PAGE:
Toward the end of C.S. Lewis’ “The Horse and His Boy,” the main character, Shasta, is talking to Aslan, and asks him why he wounded Shasta’s friend Aravis.
“Child,” Aslan says, “I am telling you your story, not hers. I tell no one any story but his own.”
Lewis uses this as a storytelling tool so he can come back to Aravis’ story later, but there is something there that we should take note of, something we think we are entitled to know. We want to know why things happen and what other people are thinking. We want to be able to define other people and reduce them to their job, education level and political position. There is a perceived safety in being able to predict what another person will say, knowing where they stand on every topic and every detail of their lives, all without actually talking to them. The rise of social media in particular has fueled this problem, but it has always existed.
In the past, we called it gossip. Those whispers behind closed doors or, more likely today in texts and Facebook Messenger, can be devastating to even the closest community. I read an article recently titled “Ten Ways to Avoid Cliques in Your Church.” It had several good suggestions but missed the impact that talking about people has on a community. We can so easily build each other up while tearing someone else down, and we feel justified in our actions.
It is scary and hard to talk to someone in person about a problem you have with him or her. It is easier to talk to someone else and allow them to confirm your pain and anger, but this so often poisons our own hearts against each other. The person that hurt us is reduced to that single event, and we say things like “they should know what they did” or “they should apologize first.”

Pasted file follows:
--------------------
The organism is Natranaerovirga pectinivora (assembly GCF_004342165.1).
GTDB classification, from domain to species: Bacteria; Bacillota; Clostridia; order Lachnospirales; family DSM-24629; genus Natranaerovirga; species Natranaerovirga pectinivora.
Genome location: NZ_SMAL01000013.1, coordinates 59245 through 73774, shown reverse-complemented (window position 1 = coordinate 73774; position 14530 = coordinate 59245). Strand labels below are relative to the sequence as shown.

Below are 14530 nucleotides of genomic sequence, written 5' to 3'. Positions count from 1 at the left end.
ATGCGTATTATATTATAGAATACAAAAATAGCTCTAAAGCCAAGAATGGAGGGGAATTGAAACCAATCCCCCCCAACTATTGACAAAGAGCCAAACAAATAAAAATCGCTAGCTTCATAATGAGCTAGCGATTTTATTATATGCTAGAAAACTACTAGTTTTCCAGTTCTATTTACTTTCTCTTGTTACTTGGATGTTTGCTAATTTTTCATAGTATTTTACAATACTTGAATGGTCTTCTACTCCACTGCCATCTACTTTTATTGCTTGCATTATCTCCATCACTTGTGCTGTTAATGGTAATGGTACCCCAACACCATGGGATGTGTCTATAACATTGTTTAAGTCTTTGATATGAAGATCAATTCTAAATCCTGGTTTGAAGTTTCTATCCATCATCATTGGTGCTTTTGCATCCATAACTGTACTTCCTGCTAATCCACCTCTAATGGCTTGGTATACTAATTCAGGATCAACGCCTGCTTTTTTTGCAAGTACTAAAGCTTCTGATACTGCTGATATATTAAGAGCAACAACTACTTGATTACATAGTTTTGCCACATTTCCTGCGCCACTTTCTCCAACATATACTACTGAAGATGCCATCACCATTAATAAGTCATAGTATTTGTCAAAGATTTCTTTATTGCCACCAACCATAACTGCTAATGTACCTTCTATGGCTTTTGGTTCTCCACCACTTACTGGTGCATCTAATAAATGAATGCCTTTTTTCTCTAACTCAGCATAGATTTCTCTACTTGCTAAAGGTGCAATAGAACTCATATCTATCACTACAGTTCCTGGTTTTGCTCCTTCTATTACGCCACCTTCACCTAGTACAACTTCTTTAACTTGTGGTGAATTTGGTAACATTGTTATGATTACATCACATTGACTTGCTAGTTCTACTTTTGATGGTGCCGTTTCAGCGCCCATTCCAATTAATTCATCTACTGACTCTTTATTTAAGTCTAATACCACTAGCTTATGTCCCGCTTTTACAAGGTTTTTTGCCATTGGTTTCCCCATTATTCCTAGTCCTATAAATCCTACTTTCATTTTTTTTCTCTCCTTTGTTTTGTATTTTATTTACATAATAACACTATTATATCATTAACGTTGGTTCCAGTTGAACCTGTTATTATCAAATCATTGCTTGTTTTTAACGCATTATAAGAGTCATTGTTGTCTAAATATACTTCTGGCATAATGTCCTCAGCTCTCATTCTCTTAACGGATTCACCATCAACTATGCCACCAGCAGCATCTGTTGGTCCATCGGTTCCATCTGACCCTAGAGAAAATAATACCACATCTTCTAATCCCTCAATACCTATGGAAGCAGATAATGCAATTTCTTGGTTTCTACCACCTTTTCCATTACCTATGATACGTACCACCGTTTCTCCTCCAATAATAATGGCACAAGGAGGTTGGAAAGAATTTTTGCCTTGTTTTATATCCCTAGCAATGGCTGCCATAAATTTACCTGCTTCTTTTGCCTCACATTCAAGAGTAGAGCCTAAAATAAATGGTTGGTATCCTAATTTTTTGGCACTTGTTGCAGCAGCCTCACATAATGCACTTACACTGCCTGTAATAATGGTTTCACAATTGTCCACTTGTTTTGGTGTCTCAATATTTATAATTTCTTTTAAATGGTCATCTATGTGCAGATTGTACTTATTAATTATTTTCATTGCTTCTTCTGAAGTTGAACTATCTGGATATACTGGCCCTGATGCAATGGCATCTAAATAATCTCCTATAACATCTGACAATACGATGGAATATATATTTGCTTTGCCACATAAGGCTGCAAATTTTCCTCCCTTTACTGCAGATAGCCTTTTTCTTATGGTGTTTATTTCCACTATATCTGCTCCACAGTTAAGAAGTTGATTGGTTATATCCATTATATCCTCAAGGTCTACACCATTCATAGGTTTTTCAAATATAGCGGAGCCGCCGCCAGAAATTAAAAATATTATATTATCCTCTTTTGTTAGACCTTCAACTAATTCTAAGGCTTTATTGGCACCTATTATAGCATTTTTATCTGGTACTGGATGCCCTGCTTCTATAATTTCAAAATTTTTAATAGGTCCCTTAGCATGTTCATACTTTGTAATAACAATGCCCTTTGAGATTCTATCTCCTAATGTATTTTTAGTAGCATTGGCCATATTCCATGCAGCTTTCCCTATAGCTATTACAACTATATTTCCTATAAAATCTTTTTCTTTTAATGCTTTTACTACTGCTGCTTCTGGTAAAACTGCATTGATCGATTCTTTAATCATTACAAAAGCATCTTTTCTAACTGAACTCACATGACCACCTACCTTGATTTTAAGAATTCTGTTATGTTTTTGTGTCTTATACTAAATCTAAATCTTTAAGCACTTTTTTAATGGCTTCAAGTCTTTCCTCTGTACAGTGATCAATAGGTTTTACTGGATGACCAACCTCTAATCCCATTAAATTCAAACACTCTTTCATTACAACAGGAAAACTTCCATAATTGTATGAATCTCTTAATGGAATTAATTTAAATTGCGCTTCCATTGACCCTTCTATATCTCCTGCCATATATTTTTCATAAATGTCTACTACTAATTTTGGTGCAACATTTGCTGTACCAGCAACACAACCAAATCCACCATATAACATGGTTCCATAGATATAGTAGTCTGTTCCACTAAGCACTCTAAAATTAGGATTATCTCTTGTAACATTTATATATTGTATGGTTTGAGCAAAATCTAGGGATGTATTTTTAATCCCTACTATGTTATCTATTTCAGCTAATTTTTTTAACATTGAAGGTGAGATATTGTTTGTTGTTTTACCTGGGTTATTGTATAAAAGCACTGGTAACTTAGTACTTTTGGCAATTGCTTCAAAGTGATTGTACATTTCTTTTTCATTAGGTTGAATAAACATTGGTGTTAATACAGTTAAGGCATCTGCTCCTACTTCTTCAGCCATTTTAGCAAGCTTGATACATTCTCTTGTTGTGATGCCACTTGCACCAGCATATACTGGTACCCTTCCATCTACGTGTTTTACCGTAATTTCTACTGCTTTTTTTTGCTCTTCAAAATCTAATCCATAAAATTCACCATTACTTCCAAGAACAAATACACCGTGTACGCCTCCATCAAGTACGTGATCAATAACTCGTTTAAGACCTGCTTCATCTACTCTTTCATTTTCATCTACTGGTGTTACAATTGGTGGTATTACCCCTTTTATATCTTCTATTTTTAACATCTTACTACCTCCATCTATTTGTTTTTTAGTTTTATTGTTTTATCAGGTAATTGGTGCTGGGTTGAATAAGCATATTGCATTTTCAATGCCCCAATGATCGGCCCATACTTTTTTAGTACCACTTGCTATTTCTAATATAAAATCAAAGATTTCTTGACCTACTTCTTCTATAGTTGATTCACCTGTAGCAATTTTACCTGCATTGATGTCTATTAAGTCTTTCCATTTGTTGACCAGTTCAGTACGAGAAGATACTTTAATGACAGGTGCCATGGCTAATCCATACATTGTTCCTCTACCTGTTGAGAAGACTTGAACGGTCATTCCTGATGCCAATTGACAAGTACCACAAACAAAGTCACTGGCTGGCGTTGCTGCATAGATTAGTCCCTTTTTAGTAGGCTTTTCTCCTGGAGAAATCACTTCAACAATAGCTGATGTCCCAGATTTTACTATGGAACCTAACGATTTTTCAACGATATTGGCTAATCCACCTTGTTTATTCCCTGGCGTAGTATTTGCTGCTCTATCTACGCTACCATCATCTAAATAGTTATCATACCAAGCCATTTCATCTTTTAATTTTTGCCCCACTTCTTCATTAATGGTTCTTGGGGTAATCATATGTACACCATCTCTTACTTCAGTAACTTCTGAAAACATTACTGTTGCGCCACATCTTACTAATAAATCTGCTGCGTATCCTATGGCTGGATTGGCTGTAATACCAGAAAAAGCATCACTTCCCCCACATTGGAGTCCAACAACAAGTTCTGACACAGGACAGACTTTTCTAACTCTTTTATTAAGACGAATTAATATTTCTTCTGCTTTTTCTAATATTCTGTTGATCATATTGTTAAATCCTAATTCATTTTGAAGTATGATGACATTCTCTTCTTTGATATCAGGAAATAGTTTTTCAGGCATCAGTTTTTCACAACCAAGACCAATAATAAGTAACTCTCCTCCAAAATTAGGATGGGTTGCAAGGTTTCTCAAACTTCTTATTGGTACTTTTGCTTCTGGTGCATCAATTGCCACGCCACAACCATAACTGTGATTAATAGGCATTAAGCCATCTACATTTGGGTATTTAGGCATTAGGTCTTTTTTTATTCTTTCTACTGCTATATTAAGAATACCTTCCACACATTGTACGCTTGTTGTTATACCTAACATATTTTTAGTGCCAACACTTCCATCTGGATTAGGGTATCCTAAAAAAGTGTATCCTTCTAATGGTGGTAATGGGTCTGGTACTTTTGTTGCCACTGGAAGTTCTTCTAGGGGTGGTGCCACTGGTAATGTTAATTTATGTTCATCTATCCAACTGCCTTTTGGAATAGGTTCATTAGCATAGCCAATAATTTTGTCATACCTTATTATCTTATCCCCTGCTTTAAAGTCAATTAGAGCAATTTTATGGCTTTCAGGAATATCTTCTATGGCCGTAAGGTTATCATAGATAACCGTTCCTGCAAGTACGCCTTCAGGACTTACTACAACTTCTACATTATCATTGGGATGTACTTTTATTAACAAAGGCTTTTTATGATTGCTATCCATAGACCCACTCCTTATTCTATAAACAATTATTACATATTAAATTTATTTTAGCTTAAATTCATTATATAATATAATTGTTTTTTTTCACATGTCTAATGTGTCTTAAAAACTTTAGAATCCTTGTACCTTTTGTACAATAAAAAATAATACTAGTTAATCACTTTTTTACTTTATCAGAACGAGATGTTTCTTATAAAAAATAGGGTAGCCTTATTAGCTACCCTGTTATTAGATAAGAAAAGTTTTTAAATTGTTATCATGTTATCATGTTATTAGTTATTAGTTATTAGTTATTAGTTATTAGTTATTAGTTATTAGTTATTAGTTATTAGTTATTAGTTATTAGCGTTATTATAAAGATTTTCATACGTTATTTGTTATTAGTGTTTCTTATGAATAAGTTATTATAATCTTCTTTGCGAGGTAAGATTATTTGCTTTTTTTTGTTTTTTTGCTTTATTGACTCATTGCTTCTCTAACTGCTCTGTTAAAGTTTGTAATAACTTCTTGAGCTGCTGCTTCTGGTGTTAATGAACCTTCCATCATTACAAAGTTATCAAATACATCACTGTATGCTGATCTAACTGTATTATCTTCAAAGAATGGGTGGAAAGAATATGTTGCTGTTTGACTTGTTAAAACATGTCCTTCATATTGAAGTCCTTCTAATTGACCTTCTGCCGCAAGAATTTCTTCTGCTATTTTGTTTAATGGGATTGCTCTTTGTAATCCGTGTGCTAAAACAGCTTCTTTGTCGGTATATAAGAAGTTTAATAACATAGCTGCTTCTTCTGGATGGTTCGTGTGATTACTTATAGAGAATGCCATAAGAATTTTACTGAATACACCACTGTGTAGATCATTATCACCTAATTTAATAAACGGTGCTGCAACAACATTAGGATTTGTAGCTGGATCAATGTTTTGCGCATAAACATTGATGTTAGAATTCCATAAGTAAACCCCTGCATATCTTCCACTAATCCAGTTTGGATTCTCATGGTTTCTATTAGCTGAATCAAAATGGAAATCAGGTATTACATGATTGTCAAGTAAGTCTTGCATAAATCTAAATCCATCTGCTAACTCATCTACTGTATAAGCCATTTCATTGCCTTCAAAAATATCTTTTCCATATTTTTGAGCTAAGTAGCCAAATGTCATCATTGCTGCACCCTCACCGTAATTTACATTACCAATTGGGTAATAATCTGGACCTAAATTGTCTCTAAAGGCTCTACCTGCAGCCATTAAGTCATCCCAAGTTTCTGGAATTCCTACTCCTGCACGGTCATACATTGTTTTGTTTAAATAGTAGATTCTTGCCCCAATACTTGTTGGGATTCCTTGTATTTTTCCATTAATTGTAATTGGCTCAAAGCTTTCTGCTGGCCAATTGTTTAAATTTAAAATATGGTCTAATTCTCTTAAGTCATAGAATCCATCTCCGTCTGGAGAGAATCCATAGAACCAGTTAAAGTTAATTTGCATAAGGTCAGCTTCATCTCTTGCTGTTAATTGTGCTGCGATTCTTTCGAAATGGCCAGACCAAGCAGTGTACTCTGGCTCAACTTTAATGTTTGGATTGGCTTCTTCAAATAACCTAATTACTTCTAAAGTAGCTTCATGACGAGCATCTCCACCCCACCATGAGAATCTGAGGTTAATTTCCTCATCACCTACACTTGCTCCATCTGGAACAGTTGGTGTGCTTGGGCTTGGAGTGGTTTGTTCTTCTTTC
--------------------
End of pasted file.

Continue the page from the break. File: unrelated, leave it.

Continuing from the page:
Sometimes we disguise our gossip under the veil of good will and “I’m just trying to help.” We have conversations with each other where we divulge the deepest secrets of others to each other and claim we are trying to figure out the best way to support them, or pray for them. This may be our true intention, but we often don’t take care to honor the person we are trying to help or consider how much they would want us to share.
In his book “Life Together,” Dietrich Bonhoeffer talks about the value of Christian community and in the last section gives examples of ministries we enter in the community of Christ. I was surprised the first time I read it to find that the first thing he talks about is “The Ministry of Holding One’s Tongue.” It had not occurred to me that this was one of the ways we minister to each other, but as ministers of reconciliation, I’ve come to realize that there’s enough to reconcile without the added poisoning of our hearts by gossip.
When we talk about each other, we define who a person is. We put them in a box in our mind and restrict their ability to impact us, serve us, or offer God’s love to us. They become in our minds distortions of who God says they are. We each bear the image of God, and it is God who defines that image, not us. When we cease to talk about each other, something wonderful happens. As Bonhoeffer puts it, “Strong and weak, wise and foolish, gifted or ungifted, pious or impious, the diverse individuals in the community, are no longer incentives for talking and judging and condemning, and thus excuses for self-justification. They are rather cause for rejoicing in one another and serving one another.”
We have to put aside our demand to know everything. We have to stop the conversations about each other and encourage one another to instead be willing to enter into the difficult conversations — the painful, hard conversations that lead to truth and reconciliation. We have to remember that we are made in the image of God and hold to that as the first thing in our minds. We are creatures defined by God’s love for us, and we can show that love and be ministers of reconciliation simply by holding our tongues.
Mark Crawford is the assistant editor of Light + Life. He resides in Tucson, Arizona.